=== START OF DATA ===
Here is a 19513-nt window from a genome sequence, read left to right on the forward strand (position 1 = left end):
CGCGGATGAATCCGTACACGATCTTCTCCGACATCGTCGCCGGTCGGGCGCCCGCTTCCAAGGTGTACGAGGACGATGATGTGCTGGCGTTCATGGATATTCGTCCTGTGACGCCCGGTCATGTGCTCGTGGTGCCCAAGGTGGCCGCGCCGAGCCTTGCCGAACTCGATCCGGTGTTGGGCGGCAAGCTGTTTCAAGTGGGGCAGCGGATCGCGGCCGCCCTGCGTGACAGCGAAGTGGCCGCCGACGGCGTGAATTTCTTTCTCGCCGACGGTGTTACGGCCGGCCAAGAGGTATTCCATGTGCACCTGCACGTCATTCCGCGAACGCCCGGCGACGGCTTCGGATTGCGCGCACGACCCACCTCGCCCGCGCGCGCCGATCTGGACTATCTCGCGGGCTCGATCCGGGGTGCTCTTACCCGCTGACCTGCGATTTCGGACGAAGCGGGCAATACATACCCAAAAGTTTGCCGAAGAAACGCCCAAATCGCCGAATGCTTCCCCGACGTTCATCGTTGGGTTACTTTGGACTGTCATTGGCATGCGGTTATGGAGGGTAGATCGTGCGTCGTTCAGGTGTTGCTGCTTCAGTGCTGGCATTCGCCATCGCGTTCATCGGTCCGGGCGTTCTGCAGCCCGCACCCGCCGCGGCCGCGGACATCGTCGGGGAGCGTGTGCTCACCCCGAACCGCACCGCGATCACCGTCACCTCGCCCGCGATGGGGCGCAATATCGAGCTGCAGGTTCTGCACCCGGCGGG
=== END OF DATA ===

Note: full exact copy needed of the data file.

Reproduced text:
Here is a 19513-nt window from a genome sequence, read left to right on the forward strand (position 1 = left end):
CGCGGATGAATCCGTACACGATCTTCTCCGACATCGTCGCCGGTCGGGCGCCCGCTTCCAAGGTGTACGAGGACGATGATGTGCTGGCGTTCATGGATATTCGTCCTGTGACGCCCGGTCATGTGCTCGTGGTGCCCAAGGTGGCCGCGCCGAGCCTTGCCGAACTCGATCCGGTGTTGGGCGGCAAGCTGTTTCAAGTGGGGCAGCGGATCGCGGCCGCCCTGCGTGACAGCGAAGTGGCCGCCGACGGCGTGAATTTCTTTCTCGCCGACGGTGTTACGGCCGGCCAAGAGGTATTCCATGTGCACCTGCACGTCATTCCGCGAACGCCCGGCGACGGCTTCGGATTGCGCGCACGACCCACCTCGCCCGCGCGCGCCGATCTGGACTATCTCGCGGGCTCGATCCGGGGTGCTCTTACCCGCTGACCTGCGATTTCGGACGAAGCGGGCAATACATACCCAAAAGTTTGCCGAAGAAACGCCCAAATCGCCGAATGCTTCCCCGACGTTCATCGTTGGGTTACTTTGGACTGTCATTGGCATGCGGTTATGGAGGGTAGATCGTGCGTCGTTCAGGTGTTGCTGCTTCAGTGCTGGCATTCGCCATCGCGTTCATCGGTCCGGGCGTTCTGCAGCCCGCACCCGCCGCGGCCGCGGACATCGTCGGGGAGCGTGTGCTCACCCCGAACCGCACCGCGATCACCGTCACCTCGCCCGCGATGGGGCGCAATATCGAGCTGCAGGTTCTGCACCCGGCGGG